Story by Lana Sweeten-Shults
GCU News Bureau
Pageants aren’t exactly Adesuwa Osayaren’s bailiwick.
The Grand Canyon University biology major, with a premed emphasis, said, “That’s my sister.”
Her sister, Itohan Osayaren, is Miss Black Nevada 2018.
“The closest thing I’ve ever done was the debutante program back in high school,” said Osayaren, who on Saturday was crowned the first Miss Africa Arizona. The Antelope Gym event was presented by the GK Folks Foundation and hosted by the University’s African Student Association.
It was on a whim that Osayaren decided to sign up for the cultural pageant, which offers scholarships to winners. She walked by an African Student Association table, where organization members were handing out fliers about the event.
“I thought, ‘Why not?’ Normally, I’d be, ‘No!’”
While other pageants focus on beauty, this one put the spotlight on cultural heritage. That made a difference to Osayaren, who is a first-generation American.
“Our goal is to help African students here and African refugee students in the United States gain competitive skills to help them advance in life, and we provide a platform to showcase African culture and help them develop skills in the workplace,” GK Folks Foundation Executive Director Gloria Mensah said, adding that the pageant is “more culturally focused and educationally based.”
According to Mensah, competitors must be females of African descent — first- through third-generation — and must range in age from 18-30. They cannot be married or separated, and they must be in good standing with their respective schools and/or organizations.
The cultural scholarship program is offered in Utah, Idaho and, now, Arizona.
Samuel Buadoo, President of GCU’s African Student Association, told “Good Morning Arizona” that the club wanted to bring Miss Africa Arizona to campus because “GCU is a school that supports cultural diversity.”
Osayaren’s family is from Nigeria, and so she represented that country in Miss Africa Arizona, which also featured contestants representing Congo-Brazzaville, Ethiopia, Cameroon, Burundi, the Democratic Republic of the Congo, Kenya and Rwanda.
The new Miss Africa Arizona is from Nevada – she decided GCU was the university for her after attending a Discover GCU event – and grew up in a household where “respect is a big thing as well as education and, of course, God.”
She said certain things in her Nigerian culture wouldn’t mean the same thing to others: “Little gestures, like I couldn’t hand something to my mom with my left hand – it’s a sign of disrespect.”
Osayaren, whose father is a pharmacist and mom is in medical billing, had to come up with more than just an evening gown for the competition; she also needed traditional garments from the country she was representing. Her Parade of Nations outfit had to reflect the colors of her country’s flag.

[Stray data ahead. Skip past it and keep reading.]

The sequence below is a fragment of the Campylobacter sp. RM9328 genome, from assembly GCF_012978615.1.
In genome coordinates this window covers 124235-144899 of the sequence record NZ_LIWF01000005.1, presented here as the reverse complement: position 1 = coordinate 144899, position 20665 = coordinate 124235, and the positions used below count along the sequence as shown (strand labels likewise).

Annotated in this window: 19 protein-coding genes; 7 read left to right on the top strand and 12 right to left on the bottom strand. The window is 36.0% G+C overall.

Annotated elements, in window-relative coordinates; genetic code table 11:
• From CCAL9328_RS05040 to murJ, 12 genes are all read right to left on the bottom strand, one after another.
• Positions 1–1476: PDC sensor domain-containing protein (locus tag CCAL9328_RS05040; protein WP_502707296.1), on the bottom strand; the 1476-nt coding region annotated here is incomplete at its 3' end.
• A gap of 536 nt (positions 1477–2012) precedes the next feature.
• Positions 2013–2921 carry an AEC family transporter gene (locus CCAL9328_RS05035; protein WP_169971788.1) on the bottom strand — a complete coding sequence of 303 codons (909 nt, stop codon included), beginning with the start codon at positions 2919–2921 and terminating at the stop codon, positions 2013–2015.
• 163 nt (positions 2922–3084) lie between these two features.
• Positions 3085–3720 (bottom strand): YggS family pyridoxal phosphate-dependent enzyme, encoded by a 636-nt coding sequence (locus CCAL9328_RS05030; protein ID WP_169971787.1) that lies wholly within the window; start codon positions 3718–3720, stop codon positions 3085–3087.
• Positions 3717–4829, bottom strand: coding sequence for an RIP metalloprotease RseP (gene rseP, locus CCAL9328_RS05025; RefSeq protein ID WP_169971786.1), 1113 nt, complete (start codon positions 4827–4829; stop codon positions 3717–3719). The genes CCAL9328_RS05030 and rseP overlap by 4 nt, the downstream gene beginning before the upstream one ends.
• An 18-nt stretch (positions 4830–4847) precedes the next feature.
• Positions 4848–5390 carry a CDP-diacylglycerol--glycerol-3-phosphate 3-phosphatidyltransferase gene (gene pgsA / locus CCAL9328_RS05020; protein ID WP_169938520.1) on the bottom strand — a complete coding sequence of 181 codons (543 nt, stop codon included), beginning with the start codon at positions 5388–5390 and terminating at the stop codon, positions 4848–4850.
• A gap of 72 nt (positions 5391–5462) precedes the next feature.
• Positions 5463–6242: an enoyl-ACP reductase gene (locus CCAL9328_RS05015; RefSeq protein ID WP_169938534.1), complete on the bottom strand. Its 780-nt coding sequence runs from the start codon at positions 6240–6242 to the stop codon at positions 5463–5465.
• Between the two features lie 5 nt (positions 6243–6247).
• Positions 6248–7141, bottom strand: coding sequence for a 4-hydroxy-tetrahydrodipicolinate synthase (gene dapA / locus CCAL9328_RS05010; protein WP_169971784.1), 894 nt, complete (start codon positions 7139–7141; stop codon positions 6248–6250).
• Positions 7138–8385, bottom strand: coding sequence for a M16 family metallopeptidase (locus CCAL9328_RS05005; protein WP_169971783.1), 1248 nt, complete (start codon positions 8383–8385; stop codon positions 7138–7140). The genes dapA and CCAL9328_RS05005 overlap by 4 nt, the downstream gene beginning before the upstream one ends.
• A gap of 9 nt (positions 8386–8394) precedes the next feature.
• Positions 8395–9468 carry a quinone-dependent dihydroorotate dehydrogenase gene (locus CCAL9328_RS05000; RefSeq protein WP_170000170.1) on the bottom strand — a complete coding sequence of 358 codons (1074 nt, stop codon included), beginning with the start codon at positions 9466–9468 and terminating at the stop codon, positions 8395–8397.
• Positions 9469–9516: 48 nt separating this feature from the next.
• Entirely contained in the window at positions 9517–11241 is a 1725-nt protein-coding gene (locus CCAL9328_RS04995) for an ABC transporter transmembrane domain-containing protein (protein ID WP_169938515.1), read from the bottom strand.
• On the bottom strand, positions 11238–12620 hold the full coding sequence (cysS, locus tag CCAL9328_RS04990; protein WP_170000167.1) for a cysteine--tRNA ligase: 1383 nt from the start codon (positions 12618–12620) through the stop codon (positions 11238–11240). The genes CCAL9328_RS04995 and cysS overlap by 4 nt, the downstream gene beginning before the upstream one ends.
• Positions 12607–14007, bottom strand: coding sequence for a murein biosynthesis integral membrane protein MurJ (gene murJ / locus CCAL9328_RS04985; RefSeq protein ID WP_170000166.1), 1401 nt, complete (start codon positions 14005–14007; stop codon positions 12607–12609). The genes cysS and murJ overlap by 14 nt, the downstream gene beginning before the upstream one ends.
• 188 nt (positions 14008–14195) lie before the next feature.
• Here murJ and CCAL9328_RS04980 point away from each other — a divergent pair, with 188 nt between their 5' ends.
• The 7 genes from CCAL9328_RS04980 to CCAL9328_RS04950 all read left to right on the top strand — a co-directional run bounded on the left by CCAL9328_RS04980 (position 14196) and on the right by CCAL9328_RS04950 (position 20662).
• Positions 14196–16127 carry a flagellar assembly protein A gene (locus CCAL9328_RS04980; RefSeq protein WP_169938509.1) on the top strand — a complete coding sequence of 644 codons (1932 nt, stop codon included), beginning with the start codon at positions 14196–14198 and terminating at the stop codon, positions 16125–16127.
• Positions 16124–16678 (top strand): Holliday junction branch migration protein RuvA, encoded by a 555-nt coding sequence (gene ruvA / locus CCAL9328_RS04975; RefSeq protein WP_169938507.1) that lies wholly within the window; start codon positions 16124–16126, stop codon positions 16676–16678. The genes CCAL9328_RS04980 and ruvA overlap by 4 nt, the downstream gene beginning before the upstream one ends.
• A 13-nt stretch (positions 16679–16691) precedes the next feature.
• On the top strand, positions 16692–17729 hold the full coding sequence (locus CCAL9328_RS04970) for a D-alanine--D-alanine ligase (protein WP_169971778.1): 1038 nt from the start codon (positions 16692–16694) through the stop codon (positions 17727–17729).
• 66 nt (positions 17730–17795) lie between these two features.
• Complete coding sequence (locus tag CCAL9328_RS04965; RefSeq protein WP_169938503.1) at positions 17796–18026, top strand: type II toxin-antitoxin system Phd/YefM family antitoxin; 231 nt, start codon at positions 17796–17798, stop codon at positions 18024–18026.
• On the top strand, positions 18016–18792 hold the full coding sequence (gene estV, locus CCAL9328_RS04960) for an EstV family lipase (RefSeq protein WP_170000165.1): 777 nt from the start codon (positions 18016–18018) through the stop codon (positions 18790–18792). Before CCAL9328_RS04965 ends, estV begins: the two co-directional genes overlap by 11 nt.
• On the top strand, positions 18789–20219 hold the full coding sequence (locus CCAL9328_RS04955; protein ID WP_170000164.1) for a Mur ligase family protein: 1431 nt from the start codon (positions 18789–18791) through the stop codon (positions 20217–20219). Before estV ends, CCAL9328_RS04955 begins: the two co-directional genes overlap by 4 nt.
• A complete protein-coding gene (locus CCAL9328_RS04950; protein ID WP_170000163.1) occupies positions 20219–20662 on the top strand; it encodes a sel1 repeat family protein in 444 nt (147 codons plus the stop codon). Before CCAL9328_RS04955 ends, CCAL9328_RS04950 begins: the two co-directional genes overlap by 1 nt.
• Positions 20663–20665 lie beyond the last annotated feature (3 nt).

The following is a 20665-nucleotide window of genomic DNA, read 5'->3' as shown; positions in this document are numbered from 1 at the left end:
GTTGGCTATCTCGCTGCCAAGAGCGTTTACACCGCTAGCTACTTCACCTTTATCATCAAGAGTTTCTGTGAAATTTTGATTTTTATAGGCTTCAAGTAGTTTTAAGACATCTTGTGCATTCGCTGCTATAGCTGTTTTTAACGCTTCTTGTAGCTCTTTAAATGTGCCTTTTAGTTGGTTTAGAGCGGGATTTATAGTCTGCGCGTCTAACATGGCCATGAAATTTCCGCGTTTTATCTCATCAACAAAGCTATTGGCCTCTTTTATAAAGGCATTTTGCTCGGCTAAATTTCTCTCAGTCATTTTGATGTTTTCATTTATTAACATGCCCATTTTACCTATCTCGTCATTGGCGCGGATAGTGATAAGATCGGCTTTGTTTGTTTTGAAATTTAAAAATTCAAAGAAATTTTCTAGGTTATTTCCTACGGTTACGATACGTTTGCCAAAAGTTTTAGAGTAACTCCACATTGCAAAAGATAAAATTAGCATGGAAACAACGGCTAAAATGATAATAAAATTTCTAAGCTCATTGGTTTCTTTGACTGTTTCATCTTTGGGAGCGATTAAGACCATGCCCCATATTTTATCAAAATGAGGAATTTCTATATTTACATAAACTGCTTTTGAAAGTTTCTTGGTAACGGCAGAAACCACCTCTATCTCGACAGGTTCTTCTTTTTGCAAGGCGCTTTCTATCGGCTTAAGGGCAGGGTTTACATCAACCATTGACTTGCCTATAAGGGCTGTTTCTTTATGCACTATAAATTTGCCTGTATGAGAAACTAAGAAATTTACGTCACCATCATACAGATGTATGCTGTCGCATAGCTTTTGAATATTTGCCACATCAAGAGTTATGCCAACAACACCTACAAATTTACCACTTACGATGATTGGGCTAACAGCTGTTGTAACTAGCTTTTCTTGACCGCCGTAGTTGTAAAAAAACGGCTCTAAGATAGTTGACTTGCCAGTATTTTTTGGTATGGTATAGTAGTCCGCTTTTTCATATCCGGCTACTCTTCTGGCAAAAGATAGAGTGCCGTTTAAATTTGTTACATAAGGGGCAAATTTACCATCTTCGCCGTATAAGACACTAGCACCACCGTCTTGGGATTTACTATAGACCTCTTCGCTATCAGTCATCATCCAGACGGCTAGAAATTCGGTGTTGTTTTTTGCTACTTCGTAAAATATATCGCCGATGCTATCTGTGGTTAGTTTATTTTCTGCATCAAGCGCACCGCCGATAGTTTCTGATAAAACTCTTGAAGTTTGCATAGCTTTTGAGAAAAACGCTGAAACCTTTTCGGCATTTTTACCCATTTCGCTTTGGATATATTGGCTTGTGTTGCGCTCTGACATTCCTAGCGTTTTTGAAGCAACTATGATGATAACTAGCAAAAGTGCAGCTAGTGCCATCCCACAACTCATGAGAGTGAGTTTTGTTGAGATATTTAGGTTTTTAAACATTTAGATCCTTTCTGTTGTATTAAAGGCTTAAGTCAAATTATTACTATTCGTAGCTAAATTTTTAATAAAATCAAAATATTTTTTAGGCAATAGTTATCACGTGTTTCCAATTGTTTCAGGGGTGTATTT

A church member helped her make some of her attire for the traditional outfit. “My mom was super excited for that,” she said.
As for her purple evening gown, apropos considering she’s a GCU student, Osayaren said she wore her prom dress.
What likely made the bright and plucky Osayaren stand out was a poem she recited while donning traditional Nigerian clothing, including a vibrant red shirt and patterned yellow skirt:
“If I could go back to my younger years
A couple, two or three,
What would I tell my younger self of who she’s meant to be?
I’d say, Child of Africa,
Open your ears, do not be deceived,
What I’m about to tell you is truth that no one could take from you or me.
I’d say, ‘Know your roots
‘And do not be disgraced.
‘You are more than a color or a pigment or a race.
‘This hair they call nappy, and this skin they call brown,
‘You wear it like a queen, with your afro as your crown.”
The poem emphasized culture, tradition, family, education – all the things she grew up cherishing – and also included cultural empowerment, “When people say you can’t, you say, ‘Listen, I’m Afri-CAN!’”
Osayaren, who wants to become an obstetrician and gynecologist, said part of her duties as Miss Africa Arizona will be to make media appearances and give talks at different schools and events, where she will speak about such topics as being proud of your culture — and yourself.
Her platform is “Cheerfully and Wonderfully Made: Women of Value.”
She wants to speak to girls who struggle with self-image, she said, and tell them, “You don’t have to meet society’s standards.”
She already has been invited to appear at a couple of events this weekend, which she’s squeezing into her busy GCU schedule as a premed student and as an active member of her church, where she’s involved with the Young Adult Single Ministry.
Osayaren said she was most concerned during the competition about how to represent her platform but is ready to help empower young women.
“I still can’t believe I won,” she said.
Contact GCU senior writer Lana Sweeten-Shults at (602) 639-7901 or email@example.com. Follow her on Twitter @LanaSweetenShul.